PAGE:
CNN  — 

Police in Rio de Janeiro clashed with hundreds of protesters Monday amid growing outrage over the cause of a fire that destroyed Brazil’s oldest and most important historical museum.

The 200-year-old National Museum of Brazil was left gutted after a devastating blaze tore through the beloved institution late Sunday night. Though the extent of the damage remains unknown, aerial images show widespread damage throughout the building, which was home to an estimated 20 million artifacts spanning 11,000 years.

Protesters took to the street following reports linking the fire with government spending cuts and inadequate maintenance of key infrastructure, including the building’s sprinkler system.

Outside the National Museum, several people tried to storm the gates and enter the grounds of the still smoldering building. Television and still images showed police in riot gear using pepper spray to contain the crowd.

Hundreds of people take part in a protest against the Brazilian government Monday after the blaze.

Officials from Rio’s Civil Defense department said in a statement Monday that access to the building had been blocked for security reasons. “Our technicians conducted an inspection inside the building Monday morning and verified that the building is still at high risk of collapsing.”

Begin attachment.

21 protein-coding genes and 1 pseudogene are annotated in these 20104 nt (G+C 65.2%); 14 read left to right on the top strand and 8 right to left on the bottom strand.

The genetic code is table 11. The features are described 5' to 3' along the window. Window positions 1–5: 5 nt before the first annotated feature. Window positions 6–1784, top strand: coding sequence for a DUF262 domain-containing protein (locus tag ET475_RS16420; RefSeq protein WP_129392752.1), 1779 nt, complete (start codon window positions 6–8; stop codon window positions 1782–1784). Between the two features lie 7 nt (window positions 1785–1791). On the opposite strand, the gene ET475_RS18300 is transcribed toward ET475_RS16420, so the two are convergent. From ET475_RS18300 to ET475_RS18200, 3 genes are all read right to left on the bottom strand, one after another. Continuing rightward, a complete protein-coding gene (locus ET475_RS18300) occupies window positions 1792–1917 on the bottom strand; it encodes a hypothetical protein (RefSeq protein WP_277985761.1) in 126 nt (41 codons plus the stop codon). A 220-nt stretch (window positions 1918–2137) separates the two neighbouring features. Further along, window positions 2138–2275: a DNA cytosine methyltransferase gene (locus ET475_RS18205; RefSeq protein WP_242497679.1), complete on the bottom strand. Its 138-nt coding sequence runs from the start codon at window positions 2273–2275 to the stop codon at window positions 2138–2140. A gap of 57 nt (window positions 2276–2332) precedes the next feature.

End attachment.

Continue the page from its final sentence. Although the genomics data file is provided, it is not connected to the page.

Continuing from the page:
The protestors, most of whom were students from Rio’s Federal University (UFRJ), were later allowed temporary access to the courtyard outside the museum in order to give the building a symbolic “hug.”

The National Museum is a part of the UFRJ and dependent of public funding. Many of the protestors gathered claimed funding intended for restoration and renovation projects had been diverted by the government.

Flames engulf the 200-year-old National Museum of Brazil in Rio de Janeiro on Sunday.

“This fire was caused due to several years of neglect from the federal government,” Caio, an anthropology student who studied at the museum, told AFP. “The anthropology department went through absurd budget cuts from the federal government during the past two years. In my class alone, it was around 70%.”

During the blaze, firefighters arrived at the scene only to find two hydrants did not have enough pressure to work properly, according to Roberto Robadey, a spokesman for Rio de Janeiro fire department. Fire crews had to draw water from a nearby pond instead, said Robadey.

The building was equipped with a sprinkler system, but it was inadequate, according to Brazilian Minister of Culture Serguio Sá Leitao.